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vargdöd - brutal disciplin (12inch vinyl lp)




$17.90  $14.32
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ARTIST // vargdöd
LABEL // opal tapes (uk)
CAT // opal098lp


  



From the fertile fauna of the Swedish scene comes Vargdöd, the official pairing of Jonas Rönnberg and Anders Karlsson, better known as Varg and Celldöd. Across six long form tracks the duo exercise their keen instinct for expansive, gloomy atmospherics and techno subtleties with a spirit that naturally aligns with the overcast outlook of Opal Tapes.

This outing is not the first time the two have been seen together. The ever-prolific Rönnberg adopted his Black Leather Harness alias to appear alongside Celldöd on Krig, the first cassette release on Karlsson’s own Brutal Disciplin label. From those early manoeuvres in 2014 Karlsson has quickly established himself as a proponent of uncompromising, unconventional techno on labels such as Suction Records and Kess Kill. Rönnberg meanwhile has continued to be a potent force both with his solo and collaborative work and at the helm of Northern Electronics, most recently releasing the third installment in his Nordic Flora series.

On Brutal Discipline, the tones and textures shift but the mood remains consistently foreboding. The mechanical rhythms strain through distortion and the clouds of noise billow across vast space on opening track “Kennel Murder Case”, while the lingering minor pad on “Starved To Death” spells out a more melodious foreboding behind the gently bludgeoning drum cycle. “Bitten” takes a more tentative approach, letting its fuzzy backdrop slowly purr around the delicate, snaking patter of the percussion.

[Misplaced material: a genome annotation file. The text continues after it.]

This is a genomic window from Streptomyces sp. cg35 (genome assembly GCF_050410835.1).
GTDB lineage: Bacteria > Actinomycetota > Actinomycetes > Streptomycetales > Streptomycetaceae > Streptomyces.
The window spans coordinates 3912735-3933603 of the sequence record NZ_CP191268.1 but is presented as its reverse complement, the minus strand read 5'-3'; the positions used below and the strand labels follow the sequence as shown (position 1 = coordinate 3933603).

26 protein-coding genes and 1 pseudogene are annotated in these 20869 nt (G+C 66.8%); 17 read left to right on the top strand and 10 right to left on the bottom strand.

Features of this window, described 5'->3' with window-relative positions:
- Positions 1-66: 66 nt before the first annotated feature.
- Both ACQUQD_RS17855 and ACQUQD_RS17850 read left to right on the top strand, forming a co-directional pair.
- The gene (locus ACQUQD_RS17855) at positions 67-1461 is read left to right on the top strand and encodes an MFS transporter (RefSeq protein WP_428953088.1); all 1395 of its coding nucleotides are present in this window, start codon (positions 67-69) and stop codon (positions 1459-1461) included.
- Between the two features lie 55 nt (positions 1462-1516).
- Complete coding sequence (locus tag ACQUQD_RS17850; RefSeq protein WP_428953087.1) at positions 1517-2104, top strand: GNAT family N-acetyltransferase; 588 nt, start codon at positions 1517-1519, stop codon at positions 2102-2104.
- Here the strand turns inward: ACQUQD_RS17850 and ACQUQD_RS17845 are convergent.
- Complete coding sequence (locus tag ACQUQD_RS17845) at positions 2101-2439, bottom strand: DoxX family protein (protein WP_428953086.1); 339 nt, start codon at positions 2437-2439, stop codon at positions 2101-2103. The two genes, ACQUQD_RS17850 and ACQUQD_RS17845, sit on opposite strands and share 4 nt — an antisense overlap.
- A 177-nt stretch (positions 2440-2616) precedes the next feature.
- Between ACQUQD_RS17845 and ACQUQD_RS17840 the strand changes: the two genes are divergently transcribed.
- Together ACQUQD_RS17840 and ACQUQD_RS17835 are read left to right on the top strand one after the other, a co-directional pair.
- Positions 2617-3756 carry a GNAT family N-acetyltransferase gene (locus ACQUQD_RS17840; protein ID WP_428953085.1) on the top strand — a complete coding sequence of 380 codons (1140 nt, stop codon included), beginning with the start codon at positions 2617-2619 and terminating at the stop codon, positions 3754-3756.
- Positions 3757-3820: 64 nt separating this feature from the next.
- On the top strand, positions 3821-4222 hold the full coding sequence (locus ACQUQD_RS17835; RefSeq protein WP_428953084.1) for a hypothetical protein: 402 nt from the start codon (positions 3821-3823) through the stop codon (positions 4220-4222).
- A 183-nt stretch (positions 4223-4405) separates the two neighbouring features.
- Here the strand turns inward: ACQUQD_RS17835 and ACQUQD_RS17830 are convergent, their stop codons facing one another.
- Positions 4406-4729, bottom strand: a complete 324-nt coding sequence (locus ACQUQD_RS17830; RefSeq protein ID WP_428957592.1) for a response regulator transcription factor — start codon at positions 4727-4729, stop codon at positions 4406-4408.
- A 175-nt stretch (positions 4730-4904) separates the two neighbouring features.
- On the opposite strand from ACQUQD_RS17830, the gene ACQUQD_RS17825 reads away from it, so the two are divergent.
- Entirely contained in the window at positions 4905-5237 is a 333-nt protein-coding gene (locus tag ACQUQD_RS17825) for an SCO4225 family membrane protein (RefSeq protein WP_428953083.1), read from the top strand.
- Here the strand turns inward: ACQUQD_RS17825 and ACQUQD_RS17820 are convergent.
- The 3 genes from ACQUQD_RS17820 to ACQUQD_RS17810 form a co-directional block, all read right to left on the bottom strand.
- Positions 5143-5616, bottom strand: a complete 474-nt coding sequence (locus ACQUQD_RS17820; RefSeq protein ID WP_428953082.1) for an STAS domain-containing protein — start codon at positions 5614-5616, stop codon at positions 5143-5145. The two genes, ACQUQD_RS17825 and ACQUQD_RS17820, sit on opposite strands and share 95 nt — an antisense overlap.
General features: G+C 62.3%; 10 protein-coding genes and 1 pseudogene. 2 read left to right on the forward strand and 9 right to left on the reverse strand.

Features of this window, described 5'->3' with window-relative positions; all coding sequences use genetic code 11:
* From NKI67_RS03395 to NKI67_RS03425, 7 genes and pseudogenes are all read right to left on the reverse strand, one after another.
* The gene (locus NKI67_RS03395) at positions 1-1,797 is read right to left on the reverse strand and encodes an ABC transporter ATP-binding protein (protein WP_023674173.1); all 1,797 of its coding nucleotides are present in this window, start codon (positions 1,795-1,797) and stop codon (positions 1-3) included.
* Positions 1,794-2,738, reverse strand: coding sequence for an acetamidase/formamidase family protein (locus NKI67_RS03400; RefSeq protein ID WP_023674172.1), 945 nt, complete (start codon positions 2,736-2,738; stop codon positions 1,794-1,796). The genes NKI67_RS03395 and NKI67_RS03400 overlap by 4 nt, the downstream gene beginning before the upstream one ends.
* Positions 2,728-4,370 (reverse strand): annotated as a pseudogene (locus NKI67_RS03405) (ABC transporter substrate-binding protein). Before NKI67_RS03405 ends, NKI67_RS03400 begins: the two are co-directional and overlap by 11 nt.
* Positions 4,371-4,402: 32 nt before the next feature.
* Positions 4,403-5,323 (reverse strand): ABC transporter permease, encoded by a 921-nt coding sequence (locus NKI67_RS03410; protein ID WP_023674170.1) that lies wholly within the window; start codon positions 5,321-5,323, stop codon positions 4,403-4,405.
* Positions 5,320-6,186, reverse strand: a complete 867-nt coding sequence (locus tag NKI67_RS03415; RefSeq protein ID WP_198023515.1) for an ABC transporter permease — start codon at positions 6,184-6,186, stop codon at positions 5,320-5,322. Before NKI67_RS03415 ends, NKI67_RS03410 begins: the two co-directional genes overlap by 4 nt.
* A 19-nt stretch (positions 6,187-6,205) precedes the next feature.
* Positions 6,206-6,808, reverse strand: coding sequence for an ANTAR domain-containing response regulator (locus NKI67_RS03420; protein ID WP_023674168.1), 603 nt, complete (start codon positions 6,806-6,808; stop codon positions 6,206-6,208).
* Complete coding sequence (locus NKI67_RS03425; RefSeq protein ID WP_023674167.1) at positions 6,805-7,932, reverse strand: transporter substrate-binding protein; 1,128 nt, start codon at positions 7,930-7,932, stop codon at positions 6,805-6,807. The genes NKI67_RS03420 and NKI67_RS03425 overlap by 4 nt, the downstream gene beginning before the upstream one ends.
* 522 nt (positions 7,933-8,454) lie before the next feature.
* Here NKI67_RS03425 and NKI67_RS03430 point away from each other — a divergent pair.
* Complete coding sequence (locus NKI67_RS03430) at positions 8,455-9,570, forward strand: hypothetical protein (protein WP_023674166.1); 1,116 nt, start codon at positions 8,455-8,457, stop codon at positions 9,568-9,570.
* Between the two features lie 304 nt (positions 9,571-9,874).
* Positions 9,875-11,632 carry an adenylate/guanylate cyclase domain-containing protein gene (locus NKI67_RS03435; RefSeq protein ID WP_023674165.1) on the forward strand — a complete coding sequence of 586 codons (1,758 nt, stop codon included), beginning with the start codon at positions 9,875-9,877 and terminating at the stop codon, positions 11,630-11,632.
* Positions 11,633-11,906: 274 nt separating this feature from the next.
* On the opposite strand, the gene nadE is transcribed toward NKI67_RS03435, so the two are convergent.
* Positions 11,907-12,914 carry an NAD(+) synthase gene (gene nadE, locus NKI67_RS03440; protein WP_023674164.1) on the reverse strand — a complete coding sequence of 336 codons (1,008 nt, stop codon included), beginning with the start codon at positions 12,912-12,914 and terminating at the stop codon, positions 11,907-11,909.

Sharp, rasping beats take the lead in the barren landscape of “Elite Dogs Of War”, and yet still the opening scuff of “K9 Warrior” will jerk your head around in a most uncomfortable of fashions. Here the noise is cloying, attaching itself to any sonic matter trying to peak through the muck, yet there’s time and space for a militaristic narrative to unfold towards the climax of the track. That leaves it to “No Dogs Go To Heaven” to round the release off in a suitably bleak fashion, placing the emphasis on low-end industrial pulse and swirling static firing out into an uncertain stereo field.